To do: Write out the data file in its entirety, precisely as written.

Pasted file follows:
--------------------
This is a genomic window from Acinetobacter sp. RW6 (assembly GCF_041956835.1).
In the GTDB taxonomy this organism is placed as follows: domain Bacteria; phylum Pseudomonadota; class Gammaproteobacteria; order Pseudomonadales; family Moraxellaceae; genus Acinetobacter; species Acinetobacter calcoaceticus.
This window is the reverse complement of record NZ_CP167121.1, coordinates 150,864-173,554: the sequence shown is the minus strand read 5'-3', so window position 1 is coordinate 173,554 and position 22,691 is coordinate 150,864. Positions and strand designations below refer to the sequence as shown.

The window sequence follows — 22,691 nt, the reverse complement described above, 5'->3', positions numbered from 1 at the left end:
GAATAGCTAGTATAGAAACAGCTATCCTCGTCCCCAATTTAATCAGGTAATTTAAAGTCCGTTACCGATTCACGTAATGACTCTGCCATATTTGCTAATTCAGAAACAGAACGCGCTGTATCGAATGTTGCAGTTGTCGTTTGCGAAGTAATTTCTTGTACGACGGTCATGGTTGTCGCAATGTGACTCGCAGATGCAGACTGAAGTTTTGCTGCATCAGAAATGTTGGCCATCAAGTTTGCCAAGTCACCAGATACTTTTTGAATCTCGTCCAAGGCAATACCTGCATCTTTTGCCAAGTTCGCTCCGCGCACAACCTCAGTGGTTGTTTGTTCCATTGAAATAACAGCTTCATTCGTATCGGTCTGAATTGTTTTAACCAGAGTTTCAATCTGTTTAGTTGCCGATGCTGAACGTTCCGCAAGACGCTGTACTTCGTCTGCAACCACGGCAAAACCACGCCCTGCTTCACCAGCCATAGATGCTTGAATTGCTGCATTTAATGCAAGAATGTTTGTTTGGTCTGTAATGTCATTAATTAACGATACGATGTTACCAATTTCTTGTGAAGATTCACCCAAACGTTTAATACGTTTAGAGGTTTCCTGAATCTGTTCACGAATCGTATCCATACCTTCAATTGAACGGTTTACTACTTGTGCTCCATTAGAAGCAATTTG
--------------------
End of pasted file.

This is a genomic window from Acinetobacter sp. RW6 (assembly GCF_041956835.1).
In the GTDB taxonomy this organism is placed as follows: domain Bacteria; phylum Pseudomonadota; class Gammaproteobacteria; order Pseudomonadales; family Moraxellaceae; genus Acinetobacter; species Acinetobacter calcoaceticus.
This window is the reverse complement of record NZ_CP167121.1, coordinates 150,864-173,554: the sequence shown is the minus strand read 5'-3', so window position 1 is coordinate 173,554 and position 22,691 is coordinate 150,864. Positions and strand designations below refer to the sequence as shown.

The window sequence follows — 22,691 nt, the reverse complement described above, 5'->3', positions numbered from 1 at the left end:
GAATAGCTAGTATAGAAACAGCTATCCTCGTCCCCAATTTAATCAGGTAATTTAAAGTCCGTTACCGATTCACGTAATGACTCTGCCATATTTGCTAATTCAGAAACAGAACGCGCTGTATCGAATGTTGCAGTTGTCGTTTGCGAAGTAATTTCTTGTACGACGGTCATGGTTGTCGCAATGTGACTCGCAGATGCAGACTGAAGTTTTGCTGCATCAGAAATGTTGGCCATCAAGTTTGCCAAGTCACCAGATACTTTTTGAATCTCGTCCAAGGCAATACCTGCATCTTTTGCCAAGTTCGCTCCGCGCACAACCTCAGTGGTTGTTTGTTCCATTGAAATAACAGCTTCATTCGTATCGGTCTGAATTGTTTTAACCAGAGTTTCAATCTGTTTAGTTGCCGATGCTGAACGTTCCGCAAGACGCTGTACTTCGTCTGCAACCACGGCAAAACCACGCCCTGCTTCACCAGCCATAGATGCTTGAATTGCTGCATTTAATGCAAGAATGTTTGTTTGGTCTGTAATGTCATTAATTAACGATACGATGTTACCAATTTCTTGTGAAGATTCACCCAAACGTTTAATACGTTTAGAGGTTTCCTGAATCTGTTCACGAATCGTATCCATACCTTCAATTGAACGGTTTACTACTTGTGCTCCATTAGAAGCAATTTG